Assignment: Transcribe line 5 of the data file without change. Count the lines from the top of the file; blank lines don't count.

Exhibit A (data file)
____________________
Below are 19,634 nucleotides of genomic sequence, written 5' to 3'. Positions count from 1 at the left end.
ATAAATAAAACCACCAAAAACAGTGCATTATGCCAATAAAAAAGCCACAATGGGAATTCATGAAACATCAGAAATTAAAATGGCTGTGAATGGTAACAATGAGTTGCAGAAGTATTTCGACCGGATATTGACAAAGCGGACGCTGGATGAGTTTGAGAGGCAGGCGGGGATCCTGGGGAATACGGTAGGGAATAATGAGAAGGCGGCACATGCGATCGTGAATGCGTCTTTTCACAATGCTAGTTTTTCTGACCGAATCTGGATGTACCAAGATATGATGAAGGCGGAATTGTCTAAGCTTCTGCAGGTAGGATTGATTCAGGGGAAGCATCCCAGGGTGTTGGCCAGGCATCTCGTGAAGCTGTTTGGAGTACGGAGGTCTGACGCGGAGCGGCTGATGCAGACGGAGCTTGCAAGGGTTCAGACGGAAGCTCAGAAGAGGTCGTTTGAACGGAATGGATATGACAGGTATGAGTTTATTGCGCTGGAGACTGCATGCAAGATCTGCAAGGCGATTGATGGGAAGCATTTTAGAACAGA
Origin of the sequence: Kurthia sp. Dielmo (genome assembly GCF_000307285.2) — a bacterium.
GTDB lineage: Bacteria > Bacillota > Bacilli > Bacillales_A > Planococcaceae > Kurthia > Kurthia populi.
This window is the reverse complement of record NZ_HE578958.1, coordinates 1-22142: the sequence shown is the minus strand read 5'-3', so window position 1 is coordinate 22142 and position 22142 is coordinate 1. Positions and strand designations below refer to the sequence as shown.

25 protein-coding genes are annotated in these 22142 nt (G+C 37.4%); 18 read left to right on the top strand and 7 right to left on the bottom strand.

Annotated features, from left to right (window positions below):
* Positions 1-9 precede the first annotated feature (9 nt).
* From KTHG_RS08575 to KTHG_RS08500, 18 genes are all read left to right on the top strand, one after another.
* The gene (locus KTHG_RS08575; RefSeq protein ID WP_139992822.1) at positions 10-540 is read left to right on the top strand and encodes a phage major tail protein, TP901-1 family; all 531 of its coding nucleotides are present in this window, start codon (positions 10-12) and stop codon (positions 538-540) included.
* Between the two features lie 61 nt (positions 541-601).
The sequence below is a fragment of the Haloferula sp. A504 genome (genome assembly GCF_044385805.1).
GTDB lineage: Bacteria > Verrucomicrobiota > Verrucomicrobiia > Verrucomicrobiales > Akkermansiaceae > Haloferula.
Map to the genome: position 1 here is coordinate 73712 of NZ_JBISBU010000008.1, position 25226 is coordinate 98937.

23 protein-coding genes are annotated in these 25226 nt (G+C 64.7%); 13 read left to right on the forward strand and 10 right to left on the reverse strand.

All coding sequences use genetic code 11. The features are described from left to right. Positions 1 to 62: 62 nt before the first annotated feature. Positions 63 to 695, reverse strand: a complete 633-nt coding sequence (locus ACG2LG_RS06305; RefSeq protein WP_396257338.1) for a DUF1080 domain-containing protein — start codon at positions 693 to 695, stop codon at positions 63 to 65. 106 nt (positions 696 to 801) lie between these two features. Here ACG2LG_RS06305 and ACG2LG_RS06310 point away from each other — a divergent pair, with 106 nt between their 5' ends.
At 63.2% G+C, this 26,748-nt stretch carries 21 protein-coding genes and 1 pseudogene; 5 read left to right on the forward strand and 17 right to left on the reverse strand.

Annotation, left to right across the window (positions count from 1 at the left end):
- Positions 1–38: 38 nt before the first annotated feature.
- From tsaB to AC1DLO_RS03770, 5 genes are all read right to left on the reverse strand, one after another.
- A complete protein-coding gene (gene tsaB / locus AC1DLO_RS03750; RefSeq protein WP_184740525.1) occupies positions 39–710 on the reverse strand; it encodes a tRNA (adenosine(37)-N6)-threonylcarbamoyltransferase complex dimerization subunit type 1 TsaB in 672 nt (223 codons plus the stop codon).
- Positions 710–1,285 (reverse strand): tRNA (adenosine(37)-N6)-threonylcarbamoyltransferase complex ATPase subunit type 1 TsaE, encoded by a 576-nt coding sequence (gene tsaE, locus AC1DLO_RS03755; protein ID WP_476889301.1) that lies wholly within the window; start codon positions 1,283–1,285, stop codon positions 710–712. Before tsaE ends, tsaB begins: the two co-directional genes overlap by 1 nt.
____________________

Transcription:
This window is the reverse complement of record NZ_HE578958.1, coordinates 1-22142: the sequence shown is the minus strand read 5'-3', so window position 1 is coordinate 22142 and position 22142 is coordinate 1. Positions and strand designations below refer to the sequence as shown.